‘When someone is doing Zoom and face to face, and you have to incorporate travel times and logistics, or there’s a delay, I think that it might be more difficult to manage,’ she says. ‘My concern is really around hybrid roadshows but I do think hybrid is going to be more challenging than we all think at the moment’.
At Canaccord, the ‘initial intention will be to make hybrid roadshows more structured – maybe one day on Zoom, one day face to face – ultimately, the roadshows are dictated by the availability of the fund managers. So it will end up being a mix of each because you have to be flexible.’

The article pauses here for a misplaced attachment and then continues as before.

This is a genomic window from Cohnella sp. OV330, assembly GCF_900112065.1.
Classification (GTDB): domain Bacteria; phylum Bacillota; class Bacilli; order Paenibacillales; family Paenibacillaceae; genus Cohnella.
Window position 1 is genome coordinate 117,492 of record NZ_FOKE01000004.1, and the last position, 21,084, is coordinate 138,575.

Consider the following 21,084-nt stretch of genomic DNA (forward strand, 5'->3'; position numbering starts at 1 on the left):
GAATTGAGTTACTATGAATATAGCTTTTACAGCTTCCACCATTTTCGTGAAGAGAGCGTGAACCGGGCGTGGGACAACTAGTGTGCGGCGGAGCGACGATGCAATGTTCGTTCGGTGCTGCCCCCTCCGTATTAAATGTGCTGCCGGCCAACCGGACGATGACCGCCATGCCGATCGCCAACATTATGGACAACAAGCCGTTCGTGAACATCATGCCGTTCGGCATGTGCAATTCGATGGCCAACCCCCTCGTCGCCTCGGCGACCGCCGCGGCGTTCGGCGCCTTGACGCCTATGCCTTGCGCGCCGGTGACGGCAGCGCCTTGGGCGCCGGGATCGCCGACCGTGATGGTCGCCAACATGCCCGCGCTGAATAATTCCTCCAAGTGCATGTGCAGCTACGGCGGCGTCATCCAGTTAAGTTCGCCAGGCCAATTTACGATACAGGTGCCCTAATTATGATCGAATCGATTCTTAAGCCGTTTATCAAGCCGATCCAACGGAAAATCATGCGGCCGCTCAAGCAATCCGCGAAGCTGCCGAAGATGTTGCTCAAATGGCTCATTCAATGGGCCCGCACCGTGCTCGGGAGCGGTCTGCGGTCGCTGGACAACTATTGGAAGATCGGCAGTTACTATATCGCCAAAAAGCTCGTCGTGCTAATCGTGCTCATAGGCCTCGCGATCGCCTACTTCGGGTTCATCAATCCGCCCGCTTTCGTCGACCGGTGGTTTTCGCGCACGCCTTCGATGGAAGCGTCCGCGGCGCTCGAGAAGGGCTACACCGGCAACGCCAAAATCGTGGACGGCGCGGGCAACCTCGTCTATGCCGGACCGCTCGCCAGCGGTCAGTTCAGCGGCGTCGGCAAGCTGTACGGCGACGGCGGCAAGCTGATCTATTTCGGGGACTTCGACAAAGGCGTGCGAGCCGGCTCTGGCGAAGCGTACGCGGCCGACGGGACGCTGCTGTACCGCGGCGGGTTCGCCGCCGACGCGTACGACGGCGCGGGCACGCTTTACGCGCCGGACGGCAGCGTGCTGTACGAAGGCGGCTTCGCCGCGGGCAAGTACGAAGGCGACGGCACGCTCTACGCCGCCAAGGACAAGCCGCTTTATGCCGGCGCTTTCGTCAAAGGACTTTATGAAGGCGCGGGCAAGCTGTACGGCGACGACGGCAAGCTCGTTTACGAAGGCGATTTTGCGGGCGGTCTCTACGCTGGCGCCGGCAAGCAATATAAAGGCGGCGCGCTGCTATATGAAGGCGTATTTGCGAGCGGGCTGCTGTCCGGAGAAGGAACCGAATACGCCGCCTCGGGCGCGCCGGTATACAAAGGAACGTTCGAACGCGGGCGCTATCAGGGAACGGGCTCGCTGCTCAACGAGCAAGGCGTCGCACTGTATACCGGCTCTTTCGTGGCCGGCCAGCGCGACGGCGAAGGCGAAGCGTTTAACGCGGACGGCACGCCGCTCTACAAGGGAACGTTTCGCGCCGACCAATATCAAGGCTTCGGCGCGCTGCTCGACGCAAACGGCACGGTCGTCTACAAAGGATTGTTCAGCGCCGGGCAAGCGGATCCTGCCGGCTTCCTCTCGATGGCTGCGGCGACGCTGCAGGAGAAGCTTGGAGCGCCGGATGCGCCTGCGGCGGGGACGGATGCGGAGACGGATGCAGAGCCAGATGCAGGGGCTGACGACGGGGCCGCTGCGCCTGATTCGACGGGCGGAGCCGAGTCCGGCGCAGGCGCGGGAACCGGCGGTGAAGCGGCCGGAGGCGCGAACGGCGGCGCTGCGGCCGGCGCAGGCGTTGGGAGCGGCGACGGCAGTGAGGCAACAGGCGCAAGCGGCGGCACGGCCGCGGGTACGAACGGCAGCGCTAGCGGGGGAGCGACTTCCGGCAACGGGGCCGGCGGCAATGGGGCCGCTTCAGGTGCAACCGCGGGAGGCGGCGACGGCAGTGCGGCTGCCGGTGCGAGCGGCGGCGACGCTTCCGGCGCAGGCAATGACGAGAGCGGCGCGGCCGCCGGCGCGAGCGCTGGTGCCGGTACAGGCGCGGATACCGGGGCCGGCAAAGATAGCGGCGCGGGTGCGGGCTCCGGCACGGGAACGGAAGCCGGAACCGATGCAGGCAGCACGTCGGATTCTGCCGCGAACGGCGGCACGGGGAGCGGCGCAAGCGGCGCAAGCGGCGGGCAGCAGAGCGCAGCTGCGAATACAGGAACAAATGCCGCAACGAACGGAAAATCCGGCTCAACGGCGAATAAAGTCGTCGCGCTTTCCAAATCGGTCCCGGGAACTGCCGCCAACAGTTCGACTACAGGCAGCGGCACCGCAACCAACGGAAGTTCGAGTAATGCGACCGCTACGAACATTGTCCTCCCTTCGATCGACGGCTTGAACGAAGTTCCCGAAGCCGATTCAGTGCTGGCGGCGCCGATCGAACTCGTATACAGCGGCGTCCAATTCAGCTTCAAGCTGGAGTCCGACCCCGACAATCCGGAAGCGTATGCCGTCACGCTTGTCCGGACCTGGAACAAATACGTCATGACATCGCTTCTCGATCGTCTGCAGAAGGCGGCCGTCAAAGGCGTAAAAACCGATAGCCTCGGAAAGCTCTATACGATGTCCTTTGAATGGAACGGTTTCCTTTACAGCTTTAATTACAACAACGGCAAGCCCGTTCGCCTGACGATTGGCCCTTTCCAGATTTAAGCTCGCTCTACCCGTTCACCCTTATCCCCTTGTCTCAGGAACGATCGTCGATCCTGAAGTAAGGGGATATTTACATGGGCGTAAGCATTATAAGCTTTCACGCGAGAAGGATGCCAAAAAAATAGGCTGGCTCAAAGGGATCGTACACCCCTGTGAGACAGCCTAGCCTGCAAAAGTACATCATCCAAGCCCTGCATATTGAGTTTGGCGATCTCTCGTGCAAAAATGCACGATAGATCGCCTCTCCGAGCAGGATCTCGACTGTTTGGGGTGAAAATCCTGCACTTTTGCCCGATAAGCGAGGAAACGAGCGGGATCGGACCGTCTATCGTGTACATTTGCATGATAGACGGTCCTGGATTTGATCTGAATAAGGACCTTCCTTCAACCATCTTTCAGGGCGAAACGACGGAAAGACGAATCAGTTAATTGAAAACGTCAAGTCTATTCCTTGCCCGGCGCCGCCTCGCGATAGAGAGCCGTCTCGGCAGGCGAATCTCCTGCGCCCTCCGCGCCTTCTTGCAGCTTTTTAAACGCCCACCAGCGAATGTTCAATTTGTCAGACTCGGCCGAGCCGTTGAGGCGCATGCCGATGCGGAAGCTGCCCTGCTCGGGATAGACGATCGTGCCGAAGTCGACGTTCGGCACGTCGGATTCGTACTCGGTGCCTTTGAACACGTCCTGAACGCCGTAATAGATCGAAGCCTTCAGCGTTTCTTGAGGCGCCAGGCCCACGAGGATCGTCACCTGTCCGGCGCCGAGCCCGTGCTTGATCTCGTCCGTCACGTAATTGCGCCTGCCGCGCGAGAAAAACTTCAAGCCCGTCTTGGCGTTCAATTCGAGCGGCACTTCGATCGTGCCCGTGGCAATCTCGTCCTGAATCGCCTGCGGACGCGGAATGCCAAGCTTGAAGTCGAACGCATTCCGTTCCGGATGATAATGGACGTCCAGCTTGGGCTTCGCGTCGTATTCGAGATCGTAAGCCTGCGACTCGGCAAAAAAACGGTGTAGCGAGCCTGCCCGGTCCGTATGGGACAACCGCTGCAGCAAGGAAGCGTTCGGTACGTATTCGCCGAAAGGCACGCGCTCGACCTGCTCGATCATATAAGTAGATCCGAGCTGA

Return to face to face
Aylen is speaking from Canaccord’s London headquarters – where more face-to-face meetings are already happening – particularly on the fund manager side, after the UK’s full opening on ‘freedom day’ last month. She says the firm’s face-to-face focus is firstly on adhering to any remaining regulations of course, but also on making sure that staff and visitors feel safe.
‘We are encouraging people back to the office, but we’re still very focused on social distancing,’ she says. ‘For example, we used to sit next to the sales traders – we’re now on a different floor.’
Bobbie Hilliam, head of corporate broking at Canaccord, says there is of course a backlog on the corporate side. Some companies have not met investors in-person for 18 months – while others have gone public during that time without meeting an investor face to face.